you can always go to and find yourself driven to pick up your instrument and
push it somewhere new?
A. Pushing it somewhere newÖ I definitely donít
look at it in those terms, because Iím comfortable with using a musical
vocabulary that is outside of the norm now, so it doesnít occur to me to
think, ďOh, now Iím going to come up with a weird noise.Ē Thatís kind of how
I hear the guitar now. Itís pretty rare for me to get inspiration from other
musicians now. Iíve listened to some Wes Montgomery lately, but there are
very few musicians that I will tune into to be inspired as a lead guitar
player. I sort of look within myself for that stuff. When Iím playing guitar
in a room with a couple of effects pedals and a toggle switch, I just see
what happens, and crazy stuff often does.
Q. Do you think the revitalized Lollapalooza
tour will be able to recapture the sense of community that existed in the
early days of alternative rock?
A. I think youíre definitely gonna find it;
whatís more, I think this is gonna be better than the previous tours.
[Lollapalooza found and Janeís Addiction leader] Perry [Farrell] and I had
extensive discussions about this before we decided to do it, and it was
important to us that it not be a rehash of past glories. It had to start
with great music and a lineup that is gonna be diverse and challenging and
that people will really be thrilled to go see. It has to be bands that are
going to lay down the jams that are going to make it the best tour of the
summer. Once that was in place, it was a matter of talking about what the
concert outside of the music was going to be like. Perry has some great
ideas for the groundsóthereís going to be a big Axis of Justice installation
there as wellóand already weíve been talking with [tour mates] Jurassic 5
and Incubus and the Queens of the Stone Age and the Janeís Addiction guys,
and thereís already a feeling of camaraderie among the bands.
Lollapalooza was the most important tour
to ever trek across America; thereís no doubt about it, and all of these
other festival tours that cropped up in its wake are pale imitations.
Theyíre kind of niche-mongering. Lollapalooza was not just about great
music, it was about great ideas, too, and I think that all of that is going
to be back this year better than ever.
Q. Let me play devilís advocate: Lollapalooza
was a Gen X phenomenon, and there were a mere 17 millions of us, Tom. There
are 72 million members of Generation Y, but to date, this audience seems to
view music largely as one more commodity that exists to be consumed. Whether
youíre talking Eminem, Britney Spears, or Limp Bizkit, the music has yet to
be about anything important. The new Lollapalooza could just be one
more big lucrative summer tour.
A. I disagree. Hereís one major difference: This
is the first time in American history where we have seen a strengthening and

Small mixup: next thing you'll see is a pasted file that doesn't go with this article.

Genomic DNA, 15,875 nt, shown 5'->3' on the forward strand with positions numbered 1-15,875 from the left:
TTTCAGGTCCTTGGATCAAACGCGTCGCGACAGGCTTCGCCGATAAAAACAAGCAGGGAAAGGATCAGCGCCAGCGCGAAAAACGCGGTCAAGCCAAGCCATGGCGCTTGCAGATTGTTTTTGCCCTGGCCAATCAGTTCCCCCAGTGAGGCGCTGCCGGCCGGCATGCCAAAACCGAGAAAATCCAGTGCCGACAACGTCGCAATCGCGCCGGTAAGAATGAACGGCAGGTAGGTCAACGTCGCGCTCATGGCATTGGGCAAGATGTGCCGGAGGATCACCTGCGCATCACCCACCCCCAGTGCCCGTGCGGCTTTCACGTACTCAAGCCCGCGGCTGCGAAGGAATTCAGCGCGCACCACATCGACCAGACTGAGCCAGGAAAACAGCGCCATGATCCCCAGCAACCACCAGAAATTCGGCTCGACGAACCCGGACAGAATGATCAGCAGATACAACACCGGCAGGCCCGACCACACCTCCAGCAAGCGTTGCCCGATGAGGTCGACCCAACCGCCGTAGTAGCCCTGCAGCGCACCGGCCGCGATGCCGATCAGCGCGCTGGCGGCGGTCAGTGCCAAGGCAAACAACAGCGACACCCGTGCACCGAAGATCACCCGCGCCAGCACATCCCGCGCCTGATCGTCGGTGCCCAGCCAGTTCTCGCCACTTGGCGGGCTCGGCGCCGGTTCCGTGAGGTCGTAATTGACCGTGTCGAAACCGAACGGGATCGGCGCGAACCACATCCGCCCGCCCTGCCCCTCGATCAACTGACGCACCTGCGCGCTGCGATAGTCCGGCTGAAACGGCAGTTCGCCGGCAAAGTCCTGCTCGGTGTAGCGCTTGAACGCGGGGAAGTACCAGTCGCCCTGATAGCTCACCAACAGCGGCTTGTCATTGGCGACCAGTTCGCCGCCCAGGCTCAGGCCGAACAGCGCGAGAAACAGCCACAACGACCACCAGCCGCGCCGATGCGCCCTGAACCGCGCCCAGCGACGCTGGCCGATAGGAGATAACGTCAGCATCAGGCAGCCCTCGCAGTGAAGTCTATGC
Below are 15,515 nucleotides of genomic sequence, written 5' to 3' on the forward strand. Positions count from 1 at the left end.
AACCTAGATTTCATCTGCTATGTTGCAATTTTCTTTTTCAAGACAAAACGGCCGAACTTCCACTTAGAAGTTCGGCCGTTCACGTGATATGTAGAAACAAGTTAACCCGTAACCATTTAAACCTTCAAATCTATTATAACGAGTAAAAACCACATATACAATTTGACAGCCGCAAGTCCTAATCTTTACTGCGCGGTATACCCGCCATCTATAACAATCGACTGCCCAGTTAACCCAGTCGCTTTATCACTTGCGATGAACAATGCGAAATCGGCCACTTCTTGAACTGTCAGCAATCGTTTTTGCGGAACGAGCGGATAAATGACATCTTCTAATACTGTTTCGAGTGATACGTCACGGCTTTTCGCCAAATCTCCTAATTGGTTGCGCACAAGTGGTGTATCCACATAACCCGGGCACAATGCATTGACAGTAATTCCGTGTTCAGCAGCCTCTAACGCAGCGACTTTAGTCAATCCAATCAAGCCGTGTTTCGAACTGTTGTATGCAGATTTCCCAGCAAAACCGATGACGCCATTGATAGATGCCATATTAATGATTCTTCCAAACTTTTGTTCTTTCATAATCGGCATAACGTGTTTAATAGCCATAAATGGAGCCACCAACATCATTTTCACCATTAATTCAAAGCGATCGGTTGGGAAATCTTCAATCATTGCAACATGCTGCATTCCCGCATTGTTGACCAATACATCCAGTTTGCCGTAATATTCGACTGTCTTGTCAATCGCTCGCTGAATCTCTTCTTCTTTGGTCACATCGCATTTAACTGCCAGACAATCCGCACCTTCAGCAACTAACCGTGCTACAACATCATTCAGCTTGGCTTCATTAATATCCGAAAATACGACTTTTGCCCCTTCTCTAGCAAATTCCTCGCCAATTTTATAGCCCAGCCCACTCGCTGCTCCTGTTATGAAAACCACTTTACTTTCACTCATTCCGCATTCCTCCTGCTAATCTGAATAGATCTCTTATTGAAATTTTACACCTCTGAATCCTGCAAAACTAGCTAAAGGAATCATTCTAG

growing anti-war movement before thereís a war. In the Vietnam era it took
five years of a gore-drenched blood orgy before an anti-war movement even
got off the ground. If youíre still here [in L.A.] tomorrow, come down to
Hollywood and Vine, and thereís an enormous anti-war demonstration
happening. I think that young people, despite the fact that thereís a kind
of information blackout about what treachery is really going on with U.S.
foreign policy, the kids are smart enough to figure it out and theyíre smart
enough to know that it just doesnít add up. What theyíre hearing on the Fox
News Network and out of the White House just doesnít smell true, and they
realize that their safety and their potential for committing the kind of
horror on innocent people that was committed on 9/11 to innocent Americans,
they donít want their tax dollars used to commit that same kind of horror
half way around the world.
One thing thatís very encouraging with my
actions with Axis of Justice is that a lot of young people are looking for
ways to plug in and get involved. Thereís a real atomization of youth
culture, whether everybody is in front of their computer screen or Play
Station 2, at the same time thereís a growing sense of community, whether
they view it as an anti-war movement or things like Lollapalooza.
Q. So you think Lollapalooza this year is going
to mean more than $35 T-shirts?
A. Oh, absolutely. It already does. I know itís
going to because the two things I can guarantee you is that Audioslave is
going to rock you ferociously and youíre never going to forget it, and that
Axis of Justice is going to be there and itís going to be the most
educationally righteous space that has ever been at a concert venue. Iíve
also heard the new Janeís Addiction record, which is amazing, and I know
that Queens and Incubus and Jurassic 5, hometown heroes of Chicago, are
going to be fantastic. Thereís gonna be a lot of great music and itís going
to be righteous afternoon in Chicago.
Q. You know Iím going to hold you to that, Tom.
A. Dude, Iím ready!